Virtue Ethics – Andrew Fastow

VIRTUE ETHICS 3

Virtue ethics is an ethical theory that declares an action morallycorrect if by doing something, the agent demonstrates morally honestcharacter. An action is morally wrong when the agent depicts anethically dishonest character (Jennings,2012). Therefore,virtue ethics focuses more on the actions of an individual. Forinstance, a leader is expected to act in manners that are morallyright at all times, as per virtue ethics.

Andrew Fastow, as Enron’s CFO was perfectly aware of his ethicalexpectations as a leader. He was expected to act in manners that aremorally appropriate in any activities involving the company. Howeverhe knowingly resulted in the inflation of profits. It is clear thatFastow was aware that he was acting unethically because he usedcreative accounting to hide debt in Enron from its investors, and atthe same time he choreographed incorrect prosperity. Followinginvestigations in the company, Fastow collaboratively worked withother company officials to destroy files that would disclose thetruth (Elkind, 2013). As a leader, Fastow knowingly failed to actethically as proposed by virtue ethics.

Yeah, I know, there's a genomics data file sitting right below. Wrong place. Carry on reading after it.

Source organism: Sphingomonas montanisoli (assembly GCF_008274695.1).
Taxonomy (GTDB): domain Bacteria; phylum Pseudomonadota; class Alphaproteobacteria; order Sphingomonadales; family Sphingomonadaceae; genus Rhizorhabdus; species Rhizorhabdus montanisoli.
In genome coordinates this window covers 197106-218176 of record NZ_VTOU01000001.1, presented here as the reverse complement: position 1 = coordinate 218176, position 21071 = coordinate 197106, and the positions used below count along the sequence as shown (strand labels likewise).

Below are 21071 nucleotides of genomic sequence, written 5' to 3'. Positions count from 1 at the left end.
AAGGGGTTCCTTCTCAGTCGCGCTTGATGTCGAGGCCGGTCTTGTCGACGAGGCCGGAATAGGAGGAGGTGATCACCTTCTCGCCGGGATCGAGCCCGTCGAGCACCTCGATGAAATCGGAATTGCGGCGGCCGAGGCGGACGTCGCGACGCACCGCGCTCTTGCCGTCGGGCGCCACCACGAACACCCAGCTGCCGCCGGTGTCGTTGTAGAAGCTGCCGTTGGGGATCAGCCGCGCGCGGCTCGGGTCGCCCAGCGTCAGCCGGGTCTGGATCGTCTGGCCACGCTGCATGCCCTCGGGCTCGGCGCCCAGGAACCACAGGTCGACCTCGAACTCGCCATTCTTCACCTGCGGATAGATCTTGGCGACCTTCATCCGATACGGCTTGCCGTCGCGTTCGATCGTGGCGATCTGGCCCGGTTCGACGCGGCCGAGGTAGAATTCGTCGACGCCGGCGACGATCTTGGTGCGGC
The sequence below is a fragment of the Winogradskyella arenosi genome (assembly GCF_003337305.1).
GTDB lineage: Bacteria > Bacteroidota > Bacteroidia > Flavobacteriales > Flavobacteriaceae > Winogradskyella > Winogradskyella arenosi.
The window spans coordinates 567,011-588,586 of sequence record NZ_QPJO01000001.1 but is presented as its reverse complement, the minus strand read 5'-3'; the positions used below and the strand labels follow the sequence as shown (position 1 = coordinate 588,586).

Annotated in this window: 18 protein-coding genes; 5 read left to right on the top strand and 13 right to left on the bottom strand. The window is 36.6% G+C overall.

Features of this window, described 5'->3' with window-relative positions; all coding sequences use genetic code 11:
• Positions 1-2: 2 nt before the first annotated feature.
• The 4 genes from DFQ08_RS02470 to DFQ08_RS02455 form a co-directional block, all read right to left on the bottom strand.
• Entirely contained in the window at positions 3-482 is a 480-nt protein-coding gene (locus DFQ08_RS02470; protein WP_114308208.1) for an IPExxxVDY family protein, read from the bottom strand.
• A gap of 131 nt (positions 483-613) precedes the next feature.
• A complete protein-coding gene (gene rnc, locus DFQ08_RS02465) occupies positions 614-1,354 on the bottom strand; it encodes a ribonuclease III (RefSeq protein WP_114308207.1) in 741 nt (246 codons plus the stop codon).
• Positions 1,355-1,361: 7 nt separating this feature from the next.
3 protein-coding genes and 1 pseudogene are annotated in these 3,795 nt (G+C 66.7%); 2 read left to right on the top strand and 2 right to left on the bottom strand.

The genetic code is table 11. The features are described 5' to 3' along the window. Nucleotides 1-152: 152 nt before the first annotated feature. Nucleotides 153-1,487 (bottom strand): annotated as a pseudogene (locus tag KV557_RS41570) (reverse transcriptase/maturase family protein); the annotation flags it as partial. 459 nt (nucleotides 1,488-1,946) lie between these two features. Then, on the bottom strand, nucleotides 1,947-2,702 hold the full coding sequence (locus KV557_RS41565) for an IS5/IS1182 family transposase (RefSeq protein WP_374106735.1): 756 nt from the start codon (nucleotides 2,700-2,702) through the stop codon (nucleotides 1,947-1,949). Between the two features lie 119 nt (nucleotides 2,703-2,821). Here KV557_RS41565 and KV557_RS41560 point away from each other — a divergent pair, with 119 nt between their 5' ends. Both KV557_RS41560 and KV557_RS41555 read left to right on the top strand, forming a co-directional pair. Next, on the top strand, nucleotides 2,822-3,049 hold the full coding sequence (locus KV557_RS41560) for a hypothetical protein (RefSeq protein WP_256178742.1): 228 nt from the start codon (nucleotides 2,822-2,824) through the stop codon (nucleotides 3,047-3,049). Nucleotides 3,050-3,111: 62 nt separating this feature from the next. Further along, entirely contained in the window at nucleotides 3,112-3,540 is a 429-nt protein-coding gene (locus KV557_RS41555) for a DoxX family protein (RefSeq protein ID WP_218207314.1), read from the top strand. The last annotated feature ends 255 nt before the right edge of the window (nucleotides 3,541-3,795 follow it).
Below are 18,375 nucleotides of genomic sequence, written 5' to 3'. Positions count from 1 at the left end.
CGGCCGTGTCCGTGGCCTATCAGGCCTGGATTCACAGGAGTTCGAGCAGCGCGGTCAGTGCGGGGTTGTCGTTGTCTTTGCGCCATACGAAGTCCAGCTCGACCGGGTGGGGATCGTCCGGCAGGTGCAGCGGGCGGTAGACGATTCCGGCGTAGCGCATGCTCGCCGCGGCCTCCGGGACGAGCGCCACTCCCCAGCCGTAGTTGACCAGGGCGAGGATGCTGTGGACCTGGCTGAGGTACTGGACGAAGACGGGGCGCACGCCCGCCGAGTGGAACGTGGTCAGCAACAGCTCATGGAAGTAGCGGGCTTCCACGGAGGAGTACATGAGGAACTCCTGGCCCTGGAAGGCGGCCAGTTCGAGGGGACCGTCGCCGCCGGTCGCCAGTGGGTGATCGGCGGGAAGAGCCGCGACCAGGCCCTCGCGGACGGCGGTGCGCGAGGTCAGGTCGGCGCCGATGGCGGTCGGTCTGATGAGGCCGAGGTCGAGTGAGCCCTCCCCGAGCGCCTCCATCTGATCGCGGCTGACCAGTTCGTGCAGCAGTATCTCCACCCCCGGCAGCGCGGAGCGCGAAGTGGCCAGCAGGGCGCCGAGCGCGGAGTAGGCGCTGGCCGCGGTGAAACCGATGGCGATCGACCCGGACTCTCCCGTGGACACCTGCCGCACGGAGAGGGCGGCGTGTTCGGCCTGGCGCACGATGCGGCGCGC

Fastow has without a doubt acted in unethical manners despite beingaware of his expectations as a leader. As a former felon, he is a badrole model to students. Hence, he should not be permitted to talkabout ethics. As a leader, one should never engage in actions thatjeopardize their position and other people’s view of leadership insociety (Price, 2008). By talking to students, makes unethicalbehavior appear tolerable and subject to minimal sentencing once anindividual confesses. Students may begin to think that at times it ispossible and right to act unethically, especially when Fastowjustifies his actions. Contrary, virtue ethics makes it clear thatactions must always be ethically right. Corruption by leaders shouldbe considered as a serious offence. Hence, opportunity to lecturestudents should be offered to leaders that have depicted impeccableleadership.

References

Elkind, P. (2013). The confessions of Andy Fastow. Fortune.Retrieved from http://fortune.com/2013/07/01/the-confessions-of-andy-fastow/

Jennings, M. (2012).&nbspBusinessethics: Case studies and selected readings.Australia: South- Western,Cengage Learning.

Price, T. L. (2008). Leadershipethics: An introduction.Cambridge: Cambridge University Press.